Field crews would generally rather bang nails than wrestle with technology or deal with paperwork. Some remodelers are bridging this divide with the Apple iPhone, whose user-friendly interface, growing number of business “apps” (applications), and surprising ruggedness make it a versatile jobsite tool.
“It’s hard to get field personnel to use technology in the first place, so the easier the better,” says Marc Kleinmann of Environments General Contractors, in Dallas. His lead carpenters use iPhones to track their hours (app: TSheets), manage projects (app: Outpost), and snap and upload project photos (using the iPhone’s built-in camera and Web browser) to the company’s private Flickr project page.
When Kleinmann makes his weekly site visits, he pulls out his iPhone as well, using Outpost to create to-do lists for crews and to capture project notes.
TSheets CEO, Matt Rissell, says there will be more construction iPhone apps to come. For now, his basic TSheets app, at $5 per employee per month, has features such as a global positioning system and time-tracking by job code.
Remodeler Mike Staffileno of Chagrin River Co., in Chesterland, Ohio, estimates that iPhones save him thousands of dollars a year by letting field and office staff easily e-mail project photos, schedules, budgets, and drawings back and forth, as well as to create e-mail trails for client conversations.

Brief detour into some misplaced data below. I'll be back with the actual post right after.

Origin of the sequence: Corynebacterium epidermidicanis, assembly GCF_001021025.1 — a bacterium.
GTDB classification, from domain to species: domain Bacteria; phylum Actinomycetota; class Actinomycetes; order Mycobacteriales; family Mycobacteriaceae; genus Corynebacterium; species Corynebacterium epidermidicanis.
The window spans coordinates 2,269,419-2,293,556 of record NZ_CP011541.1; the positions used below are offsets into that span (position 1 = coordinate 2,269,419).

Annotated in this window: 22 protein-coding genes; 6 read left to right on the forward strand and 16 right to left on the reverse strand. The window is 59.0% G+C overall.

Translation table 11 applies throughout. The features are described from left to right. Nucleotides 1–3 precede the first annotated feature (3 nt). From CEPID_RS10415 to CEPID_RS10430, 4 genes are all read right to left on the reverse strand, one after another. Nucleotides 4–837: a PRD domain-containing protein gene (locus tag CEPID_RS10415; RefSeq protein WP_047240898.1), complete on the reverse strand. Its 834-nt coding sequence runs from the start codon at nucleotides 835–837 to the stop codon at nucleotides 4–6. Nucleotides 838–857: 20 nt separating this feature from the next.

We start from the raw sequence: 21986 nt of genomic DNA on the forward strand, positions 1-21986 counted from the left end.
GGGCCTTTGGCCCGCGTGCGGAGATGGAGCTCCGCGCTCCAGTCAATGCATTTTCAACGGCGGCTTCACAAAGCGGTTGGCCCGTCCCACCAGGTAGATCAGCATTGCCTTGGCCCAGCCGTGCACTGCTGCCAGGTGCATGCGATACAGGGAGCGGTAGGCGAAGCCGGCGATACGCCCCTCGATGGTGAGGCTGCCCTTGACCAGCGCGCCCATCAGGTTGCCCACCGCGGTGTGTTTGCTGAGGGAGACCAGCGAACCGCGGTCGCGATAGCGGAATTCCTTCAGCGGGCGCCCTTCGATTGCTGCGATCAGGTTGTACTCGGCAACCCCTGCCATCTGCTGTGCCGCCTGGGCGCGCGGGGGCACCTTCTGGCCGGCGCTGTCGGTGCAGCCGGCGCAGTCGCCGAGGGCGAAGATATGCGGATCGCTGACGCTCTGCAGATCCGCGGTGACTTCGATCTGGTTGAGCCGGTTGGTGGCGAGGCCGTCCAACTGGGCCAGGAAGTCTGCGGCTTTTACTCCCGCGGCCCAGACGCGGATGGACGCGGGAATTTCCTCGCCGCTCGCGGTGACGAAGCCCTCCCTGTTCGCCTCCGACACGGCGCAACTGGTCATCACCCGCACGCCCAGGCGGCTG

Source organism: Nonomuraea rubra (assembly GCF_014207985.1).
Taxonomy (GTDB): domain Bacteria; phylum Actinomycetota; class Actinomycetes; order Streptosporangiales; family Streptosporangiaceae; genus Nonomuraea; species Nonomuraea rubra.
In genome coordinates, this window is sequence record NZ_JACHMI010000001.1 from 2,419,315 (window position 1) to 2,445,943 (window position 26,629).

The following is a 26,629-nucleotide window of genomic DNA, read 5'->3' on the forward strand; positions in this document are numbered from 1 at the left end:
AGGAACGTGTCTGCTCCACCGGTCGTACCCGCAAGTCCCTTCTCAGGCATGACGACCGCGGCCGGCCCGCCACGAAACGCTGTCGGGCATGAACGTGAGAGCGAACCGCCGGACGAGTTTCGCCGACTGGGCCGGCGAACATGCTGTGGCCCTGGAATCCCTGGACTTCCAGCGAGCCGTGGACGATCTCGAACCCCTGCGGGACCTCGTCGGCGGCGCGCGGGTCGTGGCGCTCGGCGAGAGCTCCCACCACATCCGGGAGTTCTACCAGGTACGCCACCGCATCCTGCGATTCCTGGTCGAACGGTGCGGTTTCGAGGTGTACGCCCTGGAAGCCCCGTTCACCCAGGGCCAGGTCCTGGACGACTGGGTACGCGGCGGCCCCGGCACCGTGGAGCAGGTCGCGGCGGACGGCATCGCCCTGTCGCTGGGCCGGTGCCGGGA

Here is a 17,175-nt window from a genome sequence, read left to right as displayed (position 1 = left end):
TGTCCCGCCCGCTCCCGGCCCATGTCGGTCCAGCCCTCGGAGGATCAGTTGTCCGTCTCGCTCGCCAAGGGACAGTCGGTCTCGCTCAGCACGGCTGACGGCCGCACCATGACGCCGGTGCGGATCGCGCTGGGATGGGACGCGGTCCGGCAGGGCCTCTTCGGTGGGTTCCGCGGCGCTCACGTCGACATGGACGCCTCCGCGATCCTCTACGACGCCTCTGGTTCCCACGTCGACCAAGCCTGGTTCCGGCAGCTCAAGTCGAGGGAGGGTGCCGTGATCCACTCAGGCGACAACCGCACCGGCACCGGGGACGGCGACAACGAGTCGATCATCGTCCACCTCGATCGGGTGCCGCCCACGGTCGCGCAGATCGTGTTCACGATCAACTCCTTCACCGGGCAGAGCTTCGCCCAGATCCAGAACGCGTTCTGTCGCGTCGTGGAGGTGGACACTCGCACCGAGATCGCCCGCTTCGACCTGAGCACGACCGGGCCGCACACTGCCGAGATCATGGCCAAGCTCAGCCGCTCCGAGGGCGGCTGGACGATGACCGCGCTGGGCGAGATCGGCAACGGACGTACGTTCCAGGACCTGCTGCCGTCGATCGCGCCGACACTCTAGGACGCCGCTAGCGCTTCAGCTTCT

If there’s a site issue, for instance, field crews “will take a pic, edit with Scribble Lite [a free app], and send to me via e-mail,” he says. “I can then do a detailed drawing and send it back to them.”
Also, when saved as PDFs, Microsoft Excel and Word documents can be easily sent and reviewed on iPhones.
Staffileno purchased three iPhones, at $299 apiece (now as little as $99), and spends another $200 per month on service.
TSheets’ Rissell says that the iPhone is ideal for the construction trades because of its ease of use, compared with other technologies, as well as the fact that it can be “ruggedized.” Use a hard case and a scratch-resistant cover, “and there’s no problem if you kick it out of your truck.”
—Leah Thayer, senior editor, REMODELING.
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